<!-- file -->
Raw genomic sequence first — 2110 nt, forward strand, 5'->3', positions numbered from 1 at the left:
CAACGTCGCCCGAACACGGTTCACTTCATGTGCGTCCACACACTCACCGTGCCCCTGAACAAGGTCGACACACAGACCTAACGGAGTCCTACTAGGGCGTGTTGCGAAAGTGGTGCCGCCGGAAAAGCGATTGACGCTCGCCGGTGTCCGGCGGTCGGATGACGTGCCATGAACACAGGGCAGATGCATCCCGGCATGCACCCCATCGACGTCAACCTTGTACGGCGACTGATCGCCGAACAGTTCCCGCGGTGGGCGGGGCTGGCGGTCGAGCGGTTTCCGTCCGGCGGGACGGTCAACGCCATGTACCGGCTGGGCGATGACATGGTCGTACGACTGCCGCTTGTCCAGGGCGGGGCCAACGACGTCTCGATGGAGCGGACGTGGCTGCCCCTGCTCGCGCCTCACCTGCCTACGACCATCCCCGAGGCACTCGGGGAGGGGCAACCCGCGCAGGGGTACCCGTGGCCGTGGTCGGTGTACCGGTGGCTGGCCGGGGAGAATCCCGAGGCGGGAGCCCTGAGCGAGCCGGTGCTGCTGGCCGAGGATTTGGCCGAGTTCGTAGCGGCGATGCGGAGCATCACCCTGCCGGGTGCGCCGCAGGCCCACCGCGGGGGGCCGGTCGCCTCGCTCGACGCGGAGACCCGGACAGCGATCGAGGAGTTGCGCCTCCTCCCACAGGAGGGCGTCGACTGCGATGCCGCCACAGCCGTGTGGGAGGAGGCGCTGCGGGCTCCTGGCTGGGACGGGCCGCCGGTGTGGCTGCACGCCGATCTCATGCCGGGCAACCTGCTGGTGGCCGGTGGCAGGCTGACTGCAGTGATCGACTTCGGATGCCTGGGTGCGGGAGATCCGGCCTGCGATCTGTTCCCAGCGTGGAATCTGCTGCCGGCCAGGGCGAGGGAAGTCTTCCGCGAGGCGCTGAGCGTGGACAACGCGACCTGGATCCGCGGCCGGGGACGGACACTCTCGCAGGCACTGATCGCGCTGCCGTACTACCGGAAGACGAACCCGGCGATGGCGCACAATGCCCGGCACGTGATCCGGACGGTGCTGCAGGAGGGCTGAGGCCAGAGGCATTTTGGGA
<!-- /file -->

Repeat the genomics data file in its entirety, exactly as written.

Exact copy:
Raw genomic sequence first — 2110 nt, forward strand, 5'->3', positions numbered from 1 at the left:
CAACGTCGCCCGAACACGGTTCACTTCATGTGCGTCCACACACTCACCGTGCCCCTGAACAAGGTCGACACACAGACCTAACGGAGTCCTACTAGGGCGTGTTGCGAAAGTGGTGCCGCCGGAAAAGCGATTGACGCTCGCCGGTGTCCGGCGGTCGGATGACGTGCCATGAACACAGGGCAGATGCATCCCGGCATGCACCCCATCGACGTCAACCTTGTACGGCGACTGATCGCCGAACAGTTCCCGCGGTGGGCGGGGCTGGCGGTCGAGCGGTTTCCGTCCGGCGGGACGGTCAACGCCATGTACCGGCTGGGCGATGACATGGTCGTACGACTGCCGCTTGTCCAGGGCGGGGCCAACGACGTCTCGATGGAGCGGACGTGGCTGCCCCTGCTCGCGCCTCACCTGCCTACGACCATCCCCGAGGCACTCGGGGAGGGGCAACCCGCGCAGGGGTACCCGTGGCCGTGGTCGGTGTACCGGTGGCTGGCCGGGGAGAATCCCGAGGCGGGAGCCCTGAGCGAGCCGGTGCTGCTGGCCGAGGATTTGGCCGAGTTCGTAGCGGCGATGCGGAGCATCACCCTGCCGGGTGCGCCGCAGGCCCACCGCGGGGGGCCGGTCGCCTCGCTCGACGCGGAGACCCGGACAGCGATCGAGGAGTTGCGCCTCCTCCCACAGGAGGGCGTCGACTGCGATGCCGCCACAGCCGTGTGGGAGGAGGCGCTGCGGGCTCCTGGCTGGGACGGGCCGCCGGTGTGGCTGCACGCCGATCTCATGCCGGGCAACCTGCTGGTGGCCGGTGGCAGGCTGACTGCAGTGATCGACTTCGGATGCCTGGGTGCGGGAGATCCGGCCTGCGATCTGTTCCCAGCGTGGAATCTGCTGCCGGCCAGGGCGAGGGAAGTCTTCCGCGAGGCGCTGAGCGTGGACAACGCGACCTGGATCCGCGGCCGGGGACGGACACTCTCGCAGGCACTGATCGCGCTGCCGTACTACCGGAAGACGAACCCGGCGATGGCGCACAATGCCCGGCACGTGATCCGGACGGTGCTGCAGGAGGGCTGAGGCCAGAGGCATTTTGGGA